The field of data science has seen explosive growth over the years, expanding beyond statistical problem-solving to addressing real-world issues and creating reliable fact-driven predictions across industries. In fact, data and analytics leaders who share data externally end up generating three times more measurable economic benefits vis-à-vis those who don’t.
In life sciences, the use of data science and analytics has grown from fundamentally changing how the most basic health procedures are conducted (simply by shaping and mapping unstructured information) to optimizing commercial models through accelerated customer insights, personalized omnichannel campaigns, streamlined sales and marketing activities, etc.
With more advances and innovations being made in related data and technology fields, there’s every reason to believe that 2023 could well be defined as the year of data science and analytics. This makes it all the more important for life sciences’ commercial analytics and IT teams to be future ready, monitor the evolution of data science applications, stay on top of the key trends, and gain a competitive advantage.
Here are 4 data science trends that can help life sciences commercial leaders fine-tune their models and improve outcomes:
71% of today’s consumers expect personalized interactions from companies, per McKinsey2. An Indegene survey also revealed that 62% of Healthcare Professionals (HCPs) demand hyper-contextualized interactions from sales representatives – making personalization a top-of-mind priority for life sciences leaders. Analytics-driven recommendations and next-best-action systems will continue to be critical. These systems leverage AI and ML techniques to analyze customer behavioral drivers, optimize interaction parameters, and develop near-real-time recommendations, indicating what to do next, for a particular customer.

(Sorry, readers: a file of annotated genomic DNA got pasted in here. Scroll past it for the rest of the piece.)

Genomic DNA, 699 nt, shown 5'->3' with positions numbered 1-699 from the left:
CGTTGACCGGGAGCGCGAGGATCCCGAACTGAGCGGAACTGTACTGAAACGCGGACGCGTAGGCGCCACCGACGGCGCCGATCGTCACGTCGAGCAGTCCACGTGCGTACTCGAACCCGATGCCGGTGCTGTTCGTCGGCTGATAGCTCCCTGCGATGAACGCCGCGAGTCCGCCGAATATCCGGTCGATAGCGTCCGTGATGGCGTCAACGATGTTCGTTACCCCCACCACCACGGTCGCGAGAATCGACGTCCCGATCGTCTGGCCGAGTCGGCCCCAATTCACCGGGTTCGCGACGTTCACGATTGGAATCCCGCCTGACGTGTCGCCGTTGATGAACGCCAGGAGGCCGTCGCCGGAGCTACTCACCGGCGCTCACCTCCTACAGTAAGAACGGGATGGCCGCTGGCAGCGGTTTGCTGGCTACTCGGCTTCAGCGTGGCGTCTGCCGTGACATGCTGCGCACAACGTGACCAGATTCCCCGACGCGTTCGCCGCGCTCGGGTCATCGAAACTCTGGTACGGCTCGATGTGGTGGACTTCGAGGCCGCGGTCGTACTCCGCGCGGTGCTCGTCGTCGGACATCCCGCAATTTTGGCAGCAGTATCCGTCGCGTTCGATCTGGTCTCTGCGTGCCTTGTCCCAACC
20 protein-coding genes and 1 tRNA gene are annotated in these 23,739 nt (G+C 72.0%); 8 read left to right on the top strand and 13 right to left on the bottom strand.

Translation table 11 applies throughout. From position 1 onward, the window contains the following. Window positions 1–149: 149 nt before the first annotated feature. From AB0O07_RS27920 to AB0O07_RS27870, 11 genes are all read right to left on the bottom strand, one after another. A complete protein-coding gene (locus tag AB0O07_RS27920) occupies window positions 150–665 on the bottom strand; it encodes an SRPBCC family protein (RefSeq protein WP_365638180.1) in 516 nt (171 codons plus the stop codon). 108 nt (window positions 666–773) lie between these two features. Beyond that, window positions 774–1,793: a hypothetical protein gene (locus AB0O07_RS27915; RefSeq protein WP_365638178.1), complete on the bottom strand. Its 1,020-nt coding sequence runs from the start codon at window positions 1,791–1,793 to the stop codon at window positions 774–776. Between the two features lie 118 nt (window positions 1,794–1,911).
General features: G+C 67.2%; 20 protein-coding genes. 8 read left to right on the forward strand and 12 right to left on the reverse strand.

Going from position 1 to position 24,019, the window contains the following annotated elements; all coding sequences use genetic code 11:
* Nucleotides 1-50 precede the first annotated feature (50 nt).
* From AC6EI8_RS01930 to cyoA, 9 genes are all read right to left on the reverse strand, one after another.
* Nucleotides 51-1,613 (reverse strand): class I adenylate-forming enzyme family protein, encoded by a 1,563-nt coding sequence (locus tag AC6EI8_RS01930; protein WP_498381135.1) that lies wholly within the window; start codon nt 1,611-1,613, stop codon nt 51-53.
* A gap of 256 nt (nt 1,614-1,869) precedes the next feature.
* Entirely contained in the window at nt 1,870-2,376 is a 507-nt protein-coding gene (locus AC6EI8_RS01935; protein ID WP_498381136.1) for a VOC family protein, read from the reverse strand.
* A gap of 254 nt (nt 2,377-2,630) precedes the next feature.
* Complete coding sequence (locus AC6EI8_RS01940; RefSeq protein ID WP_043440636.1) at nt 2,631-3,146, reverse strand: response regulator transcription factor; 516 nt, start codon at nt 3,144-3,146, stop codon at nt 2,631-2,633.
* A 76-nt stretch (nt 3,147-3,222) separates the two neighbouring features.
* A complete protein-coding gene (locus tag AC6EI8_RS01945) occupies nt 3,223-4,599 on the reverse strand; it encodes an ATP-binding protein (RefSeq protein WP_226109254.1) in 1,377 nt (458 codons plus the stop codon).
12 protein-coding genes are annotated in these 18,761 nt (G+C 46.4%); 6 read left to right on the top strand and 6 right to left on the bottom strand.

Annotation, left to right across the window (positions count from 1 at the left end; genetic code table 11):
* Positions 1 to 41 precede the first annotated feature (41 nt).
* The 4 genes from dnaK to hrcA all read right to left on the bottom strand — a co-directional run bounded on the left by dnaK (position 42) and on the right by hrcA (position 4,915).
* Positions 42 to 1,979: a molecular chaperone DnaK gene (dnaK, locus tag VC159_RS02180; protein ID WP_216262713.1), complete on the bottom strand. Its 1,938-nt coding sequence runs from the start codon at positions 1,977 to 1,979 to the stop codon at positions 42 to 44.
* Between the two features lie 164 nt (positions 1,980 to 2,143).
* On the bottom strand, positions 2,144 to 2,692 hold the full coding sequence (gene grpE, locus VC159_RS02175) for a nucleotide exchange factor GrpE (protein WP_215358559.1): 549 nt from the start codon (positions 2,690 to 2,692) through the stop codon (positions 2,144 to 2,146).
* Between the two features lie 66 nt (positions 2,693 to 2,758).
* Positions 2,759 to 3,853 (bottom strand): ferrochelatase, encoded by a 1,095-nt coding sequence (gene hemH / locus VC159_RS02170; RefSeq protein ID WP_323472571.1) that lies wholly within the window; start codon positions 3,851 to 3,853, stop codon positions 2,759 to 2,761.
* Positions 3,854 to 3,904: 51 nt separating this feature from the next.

Sophisticated predictive and adaptive analytics are also crucial to have embedded within these systems. Predictive analytics use relevant data to predict the expected behavior of a customer, such as how likely will an individual engage with a specific content or campaign. Adaptive analytics learn from each customer interaction to refine predictions and continuously improve the success of propositions. When delivered in real-time, these recommendations can significantly optimize marketing and field-force effectiveness during customer engagements.
The use of ML models is on the rise among life sciences companies as it promises increased therapy efficiencies, accelerated discovery of drugs, early diagnosis of diseases, effective marketing, optimized customer experiences, enhanced treatment opportunities, and more. But even with a multitude of ML models being developed or tested, very few of them ever make it past the ‘pilot purgatory’. Why? Because of umpteen data and process-related challenges involved in operationalizing ML models. At best, even if they are deployed, it is not at the speed or scale to meet business needs. Eventually, only a handful of people end up using these models, with the dreams of scale not being entirely realized. This challenge is far too common in other industries too.